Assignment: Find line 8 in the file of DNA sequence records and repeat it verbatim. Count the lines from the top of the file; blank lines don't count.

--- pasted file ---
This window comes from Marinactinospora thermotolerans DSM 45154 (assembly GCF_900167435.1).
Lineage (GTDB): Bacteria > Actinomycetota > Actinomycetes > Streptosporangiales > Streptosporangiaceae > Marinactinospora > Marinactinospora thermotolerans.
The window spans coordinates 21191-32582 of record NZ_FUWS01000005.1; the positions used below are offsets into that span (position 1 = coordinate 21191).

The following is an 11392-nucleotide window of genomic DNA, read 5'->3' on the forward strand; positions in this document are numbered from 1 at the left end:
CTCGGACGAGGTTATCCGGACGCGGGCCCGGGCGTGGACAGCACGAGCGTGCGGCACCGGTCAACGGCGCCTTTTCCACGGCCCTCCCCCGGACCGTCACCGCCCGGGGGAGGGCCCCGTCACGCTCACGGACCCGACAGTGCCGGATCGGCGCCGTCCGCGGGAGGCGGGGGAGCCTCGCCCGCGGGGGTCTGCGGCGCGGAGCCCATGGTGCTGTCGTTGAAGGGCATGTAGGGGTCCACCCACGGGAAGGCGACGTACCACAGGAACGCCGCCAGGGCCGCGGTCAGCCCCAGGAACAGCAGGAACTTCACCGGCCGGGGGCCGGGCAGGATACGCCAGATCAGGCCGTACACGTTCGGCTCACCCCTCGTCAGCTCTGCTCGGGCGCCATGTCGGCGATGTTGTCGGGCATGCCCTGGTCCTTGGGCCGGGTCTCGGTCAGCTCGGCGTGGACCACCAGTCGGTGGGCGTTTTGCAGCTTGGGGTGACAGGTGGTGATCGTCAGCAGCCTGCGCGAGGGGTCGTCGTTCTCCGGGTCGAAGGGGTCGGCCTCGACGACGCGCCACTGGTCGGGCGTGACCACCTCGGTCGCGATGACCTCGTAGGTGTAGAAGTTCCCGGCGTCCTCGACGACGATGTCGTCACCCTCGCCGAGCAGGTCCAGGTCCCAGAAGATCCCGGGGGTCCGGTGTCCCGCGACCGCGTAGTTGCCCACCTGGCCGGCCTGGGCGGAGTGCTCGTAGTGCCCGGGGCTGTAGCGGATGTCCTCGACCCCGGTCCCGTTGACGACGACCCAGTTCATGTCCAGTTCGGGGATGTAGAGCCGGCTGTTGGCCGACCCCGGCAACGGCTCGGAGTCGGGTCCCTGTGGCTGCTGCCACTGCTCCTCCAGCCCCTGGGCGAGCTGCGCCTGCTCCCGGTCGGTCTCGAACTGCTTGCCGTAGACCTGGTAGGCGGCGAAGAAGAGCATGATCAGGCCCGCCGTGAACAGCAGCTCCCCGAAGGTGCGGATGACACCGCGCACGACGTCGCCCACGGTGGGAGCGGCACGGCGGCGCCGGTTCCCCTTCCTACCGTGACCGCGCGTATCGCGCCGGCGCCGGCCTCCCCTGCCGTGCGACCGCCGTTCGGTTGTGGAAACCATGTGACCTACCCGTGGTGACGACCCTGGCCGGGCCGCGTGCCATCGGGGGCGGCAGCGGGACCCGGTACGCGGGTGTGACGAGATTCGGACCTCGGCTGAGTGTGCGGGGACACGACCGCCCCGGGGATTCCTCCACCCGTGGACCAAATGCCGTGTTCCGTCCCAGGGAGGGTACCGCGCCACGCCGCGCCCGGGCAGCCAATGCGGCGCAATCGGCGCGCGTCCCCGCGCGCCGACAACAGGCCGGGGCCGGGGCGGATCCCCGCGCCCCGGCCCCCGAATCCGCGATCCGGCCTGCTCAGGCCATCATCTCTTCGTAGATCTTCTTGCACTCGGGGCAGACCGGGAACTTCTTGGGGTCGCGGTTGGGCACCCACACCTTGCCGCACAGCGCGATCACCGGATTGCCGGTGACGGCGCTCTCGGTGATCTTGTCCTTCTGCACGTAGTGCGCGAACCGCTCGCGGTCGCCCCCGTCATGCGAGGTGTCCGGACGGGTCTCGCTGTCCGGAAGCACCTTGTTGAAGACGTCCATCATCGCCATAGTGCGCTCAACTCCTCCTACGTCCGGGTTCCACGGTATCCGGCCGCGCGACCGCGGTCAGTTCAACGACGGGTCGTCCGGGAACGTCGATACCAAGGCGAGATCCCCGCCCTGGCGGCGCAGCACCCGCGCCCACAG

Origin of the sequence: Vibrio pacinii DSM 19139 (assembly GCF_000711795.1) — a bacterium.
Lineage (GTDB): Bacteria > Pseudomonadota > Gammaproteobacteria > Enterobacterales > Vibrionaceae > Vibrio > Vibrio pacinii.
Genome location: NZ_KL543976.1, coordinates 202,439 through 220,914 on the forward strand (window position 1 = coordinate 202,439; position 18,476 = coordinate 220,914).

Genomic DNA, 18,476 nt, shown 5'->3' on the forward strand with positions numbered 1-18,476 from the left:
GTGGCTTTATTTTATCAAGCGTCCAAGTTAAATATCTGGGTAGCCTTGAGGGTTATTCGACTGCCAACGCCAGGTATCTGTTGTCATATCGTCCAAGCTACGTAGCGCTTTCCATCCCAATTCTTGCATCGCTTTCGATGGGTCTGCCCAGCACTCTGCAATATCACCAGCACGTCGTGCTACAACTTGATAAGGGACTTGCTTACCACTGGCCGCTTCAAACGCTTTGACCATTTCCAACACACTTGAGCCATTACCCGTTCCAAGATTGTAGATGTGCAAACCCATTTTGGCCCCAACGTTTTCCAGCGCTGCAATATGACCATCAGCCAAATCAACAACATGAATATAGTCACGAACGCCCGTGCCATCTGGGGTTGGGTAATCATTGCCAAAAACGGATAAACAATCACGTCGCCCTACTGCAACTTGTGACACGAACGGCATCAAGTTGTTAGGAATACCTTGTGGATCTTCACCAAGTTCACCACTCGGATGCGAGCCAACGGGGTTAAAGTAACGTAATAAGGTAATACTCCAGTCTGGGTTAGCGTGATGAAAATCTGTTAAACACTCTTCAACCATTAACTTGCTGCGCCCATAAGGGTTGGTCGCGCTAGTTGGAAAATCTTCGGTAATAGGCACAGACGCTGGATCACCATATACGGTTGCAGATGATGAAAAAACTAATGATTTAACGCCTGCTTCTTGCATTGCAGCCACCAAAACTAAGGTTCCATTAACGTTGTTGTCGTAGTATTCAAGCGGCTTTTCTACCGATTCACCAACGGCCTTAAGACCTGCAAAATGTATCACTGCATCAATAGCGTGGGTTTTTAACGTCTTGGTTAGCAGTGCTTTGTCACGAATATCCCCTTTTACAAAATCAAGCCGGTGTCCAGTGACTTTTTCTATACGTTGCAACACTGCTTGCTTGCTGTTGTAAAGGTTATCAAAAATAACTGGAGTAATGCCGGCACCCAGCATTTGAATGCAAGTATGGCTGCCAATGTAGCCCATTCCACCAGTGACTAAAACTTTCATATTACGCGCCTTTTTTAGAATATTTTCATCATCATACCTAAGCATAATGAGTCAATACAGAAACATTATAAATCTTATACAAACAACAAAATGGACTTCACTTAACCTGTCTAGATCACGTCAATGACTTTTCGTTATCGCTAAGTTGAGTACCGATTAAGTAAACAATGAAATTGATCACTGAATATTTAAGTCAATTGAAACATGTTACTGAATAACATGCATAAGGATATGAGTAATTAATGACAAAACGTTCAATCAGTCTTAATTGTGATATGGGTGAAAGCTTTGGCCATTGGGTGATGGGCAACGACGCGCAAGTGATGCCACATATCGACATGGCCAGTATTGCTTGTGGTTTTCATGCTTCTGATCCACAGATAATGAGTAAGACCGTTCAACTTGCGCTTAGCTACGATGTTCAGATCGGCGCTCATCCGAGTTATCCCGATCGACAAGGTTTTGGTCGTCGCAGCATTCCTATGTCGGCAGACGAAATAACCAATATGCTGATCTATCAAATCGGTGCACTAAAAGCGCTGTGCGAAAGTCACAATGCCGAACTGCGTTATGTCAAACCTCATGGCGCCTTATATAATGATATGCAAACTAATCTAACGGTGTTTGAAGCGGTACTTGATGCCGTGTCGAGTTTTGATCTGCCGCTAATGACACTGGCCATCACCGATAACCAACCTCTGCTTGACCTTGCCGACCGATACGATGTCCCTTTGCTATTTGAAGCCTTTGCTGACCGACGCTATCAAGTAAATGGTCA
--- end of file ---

Genome location: NZ_KL543976.1, coordinates 202,439 through 220,914 on the forward strand (window position 1 = coordinate 202,439; position 18,476 = coordinate 220,914).